Qiang wrote the anchor story himself, a feature that remains dear to him. He looked into the death penalty for drug traffickers in Singapore and how the system worked. Instead of interviewing a legal expert to help him investigate the death penalty system in the country, Qiang spoke with a retired Catholic nun who worked as a death row counselor for drug traffickers and prisoners in jail. “For months, she would counsel the prisoners who were convicted or on trial then on their last day, she would walk them to the room where they would be hanged or face death,” he says.
这一期先导故事由 Pang Xue Qiang 亲自编写，讲述了新加坡毒贩死刑制度及其运作方式。编写过程中，Pang Xue Qiang 并没有向法律专家征求意见，而与和一名退休的天主教修女攀谈起来，这名修女曾担任毒贩和死刑犯的心理疏导员。“在为期几个月的工作中，她一直担任囚犯的心理辅导，陪他们走到生命的最后一间房间，”Pang Xue Qiang 说。
Qiang shifted the tone, once again, for the third issue. Smack dab in the middle of the pandemic, the editorial team found themselves locked in their own homes for months. “We didn’t want to do anything depressing after that,” says Qiang. They wanted to laugh again and share that contagious dose of happiness with their readers, so for the third issue, they focused on humor. Qiang seems to have reinvented the meaning of ‘funny stories.’ The third issue, “Funny Stories,” contains tales that don’t make the readers enjoy full-belly laughter. Instead, they might make them raise their eyebrows, wear a quizzical expression, or gasp in disbelief.
第三本杂志中，Pang Xue Qiang 再次改变风格。疫情期间，编辑团队被困在家中数月，“经历这些之后，我们不想再去讲一些令人沮丧的故事，”Pang Xue Qiang说。他们想再次放声大笑，并将这一份快乐与读者分享。第三期杂志内容以“滑稽故事”（Funny Stories）为主题，围绕幽默展开，其中内容并不会让读者捧腹大笑，反而是让他们摸不着头脑、无厘头，甚至是难以置信。
The anchor story is based on an anecdote about Singapore banning long hair for men in the 1970s. “It was called ‘Operation Snip Snip’ which was funny to us,” Qiang says. “We found out that Singapore didn’t want men to have long hair because, at the time, it was associated with drugs, low life, hippie culture, laziness, and not wanting to work hard. The government didn’t want to promote those values.” In present-day Singapore, Qiang and the editorial team scouted out men with long hair, and they were asked to recall their relationship dynamics with their fathers who lived through the ban.
这期先导故事讲述了新加坡在 1970 年代实行的禁止男性留长发的政策，Pang Xue Qiang 说：“政策被定名为‘ 剪刀行动’（Operation Snip Snip），光听就感觉很有意思。我们发现，新加坡之所以禁止男性留长发，是因为当时人们会将长发与毒品、不良生活、嬉皮士文化、懒惰和不想努力工作联系在一起，而政府不想助长这些风气。”于是，Pang Xue Qiang 和编辑团队在新加坡寻找留着长发的男子，听他们回忆起父辈的故事。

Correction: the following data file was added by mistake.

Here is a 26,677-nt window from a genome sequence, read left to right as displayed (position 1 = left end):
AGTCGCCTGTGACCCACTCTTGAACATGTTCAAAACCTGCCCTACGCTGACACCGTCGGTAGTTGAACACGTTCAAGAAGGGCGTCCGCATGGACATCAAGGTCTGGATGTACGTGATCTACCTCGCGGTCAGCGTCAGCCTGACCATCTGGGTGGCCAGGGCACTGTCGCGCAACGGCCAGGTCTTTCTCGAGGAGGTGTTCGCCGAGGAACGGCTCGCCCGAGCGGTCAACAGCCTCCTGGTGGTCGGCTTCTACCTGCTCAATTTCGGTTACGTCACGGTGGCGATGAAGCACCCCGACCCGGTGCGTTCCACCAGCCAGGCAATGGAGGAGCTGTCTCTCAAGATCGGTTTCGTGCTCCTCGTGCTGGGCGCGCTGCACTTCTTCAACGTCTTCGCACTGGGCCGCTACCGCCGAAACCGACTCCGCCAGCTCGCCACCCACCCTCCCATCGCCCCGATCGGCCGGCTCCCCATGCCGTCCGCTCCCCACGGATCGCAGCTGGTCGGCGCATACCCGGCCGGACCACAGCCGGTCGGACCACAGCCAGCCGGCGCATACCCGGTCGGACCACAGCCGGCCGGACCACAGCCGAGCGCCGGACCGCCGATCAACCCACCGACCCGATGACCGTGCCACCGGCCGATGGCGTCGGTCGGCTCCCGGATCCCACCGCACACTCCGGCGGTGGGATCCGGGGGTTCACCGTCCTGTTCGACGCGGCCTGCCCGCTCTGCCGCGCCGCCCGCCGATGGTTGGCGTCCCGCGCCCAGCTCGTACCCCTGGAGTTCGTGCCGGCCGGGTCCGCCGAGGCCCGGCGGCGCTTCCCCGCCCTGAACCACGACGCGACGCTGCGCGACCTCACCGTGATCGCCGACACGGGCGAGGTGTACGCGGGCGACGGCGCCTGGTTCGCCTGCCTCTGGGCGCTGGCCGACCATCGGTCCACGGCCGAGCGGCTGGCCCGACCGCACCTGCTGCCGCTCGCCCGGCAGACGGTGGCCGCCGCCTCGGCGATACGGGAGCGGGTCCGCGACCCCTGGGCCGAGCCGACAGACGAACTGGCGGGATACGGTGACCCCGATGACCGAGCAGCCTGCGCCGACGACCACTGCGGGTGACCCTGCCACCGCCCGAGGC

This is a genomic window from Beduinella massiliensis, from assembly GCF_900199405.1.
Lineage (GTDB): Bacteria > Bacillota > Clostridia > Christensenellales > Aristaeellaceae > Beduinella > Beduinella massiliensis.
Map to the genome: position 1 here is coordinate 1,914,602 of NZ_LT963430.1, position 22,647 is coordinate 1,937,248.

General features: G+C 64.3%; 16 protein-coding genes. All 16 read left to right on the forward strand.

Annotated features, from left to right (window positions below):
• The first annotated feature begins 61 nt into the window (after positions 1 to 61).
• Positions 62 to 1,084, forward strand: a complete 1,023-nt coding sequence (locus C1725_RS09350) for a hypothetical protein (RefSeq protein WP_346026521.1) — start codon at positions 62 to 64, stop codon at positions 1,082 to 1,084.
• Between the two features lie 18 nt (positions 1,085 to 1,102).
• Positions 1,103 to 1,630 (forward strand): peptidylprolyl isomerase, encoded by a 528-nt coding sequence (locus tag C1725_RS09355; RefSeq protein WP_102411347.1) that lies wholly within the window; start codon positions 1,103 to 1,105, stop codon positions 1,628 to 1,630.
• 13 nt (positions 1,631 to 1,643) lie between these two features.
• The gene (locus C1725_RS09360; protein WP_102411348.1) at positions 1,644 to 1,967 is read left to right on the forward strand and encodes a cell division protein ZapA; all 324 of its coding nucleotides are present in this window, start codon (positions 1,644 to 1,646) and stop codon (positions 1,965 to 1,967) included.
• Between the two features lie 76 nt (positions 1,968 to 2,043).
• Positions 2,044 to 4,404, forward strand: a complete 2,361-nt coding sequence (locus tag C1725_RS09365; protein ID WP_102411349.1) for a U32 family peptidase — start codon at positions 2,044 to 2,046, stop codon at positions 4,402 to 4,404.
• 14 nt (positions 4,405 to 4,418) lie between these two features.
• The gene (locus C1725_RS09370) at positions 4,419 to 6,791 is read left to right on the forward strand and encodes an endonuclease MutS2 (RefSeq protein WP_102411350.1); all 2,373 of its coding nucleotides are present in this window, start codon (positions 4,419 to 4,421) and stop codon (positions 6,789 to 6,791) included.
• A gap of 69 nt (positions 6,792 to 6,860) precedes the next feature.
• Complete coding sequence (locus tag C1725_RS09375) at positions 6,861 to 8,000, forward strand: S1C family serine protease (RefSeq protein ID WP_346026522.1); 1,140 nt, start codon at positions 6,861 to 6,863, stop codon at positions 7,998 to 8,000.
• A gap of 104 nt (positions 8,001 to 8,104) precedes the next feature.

Surprises come but never go with every print issue of Meantime Magazine. The cover page of “Love Stories” is individually hand-torn to show the fragility of memories, and different copies have other surprises—some come with a paper boat, a pressed flower, or a pull-out love letter between the pages. The almost-black cover of “Ghost Stories” is temperature-sensitive and changes hue due to heat from the reader’s hands, the room they are in, or the weather, revealing images underneath the layer. For the recent issue, the upper right part of the whole print is chewed up, a prelude to the beguiling stories and photographs inside. “For every issue of Meantime, we try to have print designs and elements that push the boundaries of print. It’s a print magazine, after all. We hope to give reasons to our readers to buy the physical copies,” says Qiang.
每一期《Meantime》纸质杂志都会从外观、材质上带给读者惊喜。“爱情故事” 的封面由手工撕制而成，用来表达脆弱与回忆，而每本杂志又夹杂着不同的惊喜——纸船、压花或是可以拉出的情书。“鬼故事” 近乎全黑的封面采用热敏性材质，能根据读者双手的温度、室温或天气而变色，变色的同时，浮现封面和封底的图案。最新一期杂志的右上角像被咬掉，为杂志本身增添一抹无厘头、怪诞的气质。“对于每一期杂志而言，我们都想在设计和材质方面做出一些改变。毕竟，这是一本印刷杂志，我们希望给读者提供购买纸质杂志的理由，”Pang Xue Qiang 说。
Before starting on the first issue, Qiang and the editorial team sat down to come up with the title of their magazine. They wanted to explore and tell stories about Singapore from its people, archives, and history. They looked first into the concepts of the passing of time and consistent memory. Qiang thought that time was ‘mean,’ seeing it as a malignant force that never stops and makes everyone and everything become forgotten as it moves forward. This thought culminated in the name of the publication.
“We were also fascinated with the phrase ‘in the meantime,’ as if it were a juncture that intervenes two periods, a pause or a break,” he laughs. “We wanted people to pause and read our stories, to take their time to savor them.”
Qiang reveals that they’re almost done with the fourth issue, but that’s the only bit of information he’s willing to share. Rest assured, Meantime Magazine won’t be short of distinct stories dedicated to preserving the untold narratives of Singapore and its inhabitants.
在初刊开始制作之前，Pang Xue Qiang 和编辑团队曾一起就杂志名深入谈论。他们想从新加坡人、档案和历史中探索和讲述有关新加坡的故事，并首先考虑了时间流逝和不变记忆的概念。Pang Xue Qiang 认为时间是“卑鄙的”，因为它就像一股永不停歇的洪流，随着它的流逝，冲淡一切人与事。而这最终也成为了杂志名字的由来。
“我们也很喜欢‘in the meantime’（与此同时）这个表达，感觉就像是介于两个时间段的连接点，是一个停顿或中断，”他笑着说，“我们希望人们能停下来读读我们的故事，花一点时间细细品味。”据他透露，《Meantime》的第四期已即将完成。他们将一如继往，记录着新加坡和新加坡人不为人知的故事。
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Contributor: Matthew Burgos
Chinese Translation: Olivia Li
供稿人: Matthew Burgos
英译中: Olivia Li